To survive attacks from too many internal ideas and too many external threats, you need a nimble planning process to move (quickly) from idea to execution. You need to evaluate a new idea, test your hypotheses, and come up with a plan—before your competitors do.
That’s why I recommend an internal innovation team. A team dedicated to a single product idea. A team without a thousand meetings and phone calls and emails related to existing products. A team that is able to ignore “what is” in favor of what could be. Should you deliver via the cloud? Should you do a subscription? Should you sell over the web? Just because your company hasn’t in the past doesn’t mean you can’t in the future.
You can build a business concept and deliver it to market in only 90 days.Who is on the team? A business expert, a market expert, and a technology expert. (Notice I didn’t use titles here. The key is not the title but the expertise.)
And how responsive could this team be if it didn’t have to train everyone in the sales and marketing and support and services teams? Instead you build a small launch team focused on a small group of representative customers.
With a small team of experts, you can build a business concept and deliver it to market in only 90 days. It’s possible! After all, it’s what your competitors are doing.
Interested in the types of expertise in product management? Read my free ebook “Expertise in Product Management.”
About the author
Steve Johnson is a recognized thought leader and storyteller within the technology product management community. At Under10 Consulting, he helps product teams implement product management in an agile world. Sign up for his inspirational newsletter.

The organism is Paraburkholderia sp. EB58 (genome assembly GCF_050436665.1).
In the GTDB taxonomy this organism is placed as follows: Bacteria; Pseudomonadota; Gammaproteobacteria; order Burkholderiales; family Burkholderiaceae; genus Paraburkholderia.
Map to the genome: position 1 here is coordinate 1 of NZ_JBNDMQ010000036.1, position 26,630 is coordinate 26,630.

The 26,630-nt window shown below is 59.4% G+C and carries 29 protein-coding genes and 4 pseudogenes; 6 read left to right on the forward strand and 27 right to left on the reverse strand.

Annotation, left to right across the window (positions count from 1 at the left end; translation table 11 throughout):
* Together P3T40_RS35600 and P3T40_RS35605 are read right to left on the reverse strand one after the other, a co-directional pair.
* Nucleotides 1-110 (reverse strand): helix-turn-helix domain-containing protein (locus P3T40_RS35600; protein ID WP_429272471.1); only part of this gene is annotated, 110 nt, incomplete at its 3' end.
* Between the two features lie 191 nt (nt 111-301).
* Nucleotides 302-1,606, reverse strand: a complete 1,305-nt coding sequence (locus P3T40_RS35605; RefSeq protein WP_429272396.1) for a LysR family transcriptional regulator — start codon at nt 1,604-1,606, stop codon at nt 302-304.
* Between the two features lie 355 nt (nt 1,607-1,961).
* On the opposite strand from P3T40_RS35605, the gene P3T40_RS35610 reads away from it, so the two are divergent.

by Saeed Khan
Target is a retail giant in the United States, with about $75 Billion in revenue and over 1,800 stores nationwide. In 2012, Target announced it would open stores in Canada; it’s first international expansion beyond the United States.
In March 2013 Target opened it’s first stores in Canada, quickly expanding to over 130 stores across the country within the first year.
And then, less than 2 years after opening it’s first stores in Canada, Target announced that they were closing ALL Canadians stores, and laying off all 17,000+ employees including some at their Minneapolis headquarters who were hired to oversee the Canadian operations.
The state of the failure is significant, with almost $5 billion to be written off by Target.
How did Target fail so miserably and what can we learn from this fiasco?
1. Understand and meet market expectations
First, it’s important to understand Canadian consumers. We loved shopping in Target stores in the US. They have good prices, good merchandise selection (many items not available in Canada) and very helpful staff. When shopping at a large retail store, what else could one want?
When Target announced they were going to open stores in Canada, many Canadians expected those same attributes — price, selection, service — to be part of the Target experience in Canada. Sadly, that was not the case. Prices were mediocre, selection was poor and the service was nowhere near what it was in the US.
Great Customer Service (in the US)
For example, I was once in a Target store in Sunnyvale California. I asked one of the staff where I could find a clothing item, and the person literally walked me across the store and pointed out exactly where that item was and made sure it was what I was looking for. He then walked back across the store, I’m assuming to resume what he was doing.
This level of service was nowhere to be found in the Target stores in Canada. The staff were competent, but competent is not memorable, and certainly didn’t meet expectations set by their American coworkers.
Tweet this: 4 lessons Product Managers can learn from Target’s failure in Canada http://wp.me/pXBON-4jl #prodmgmt #target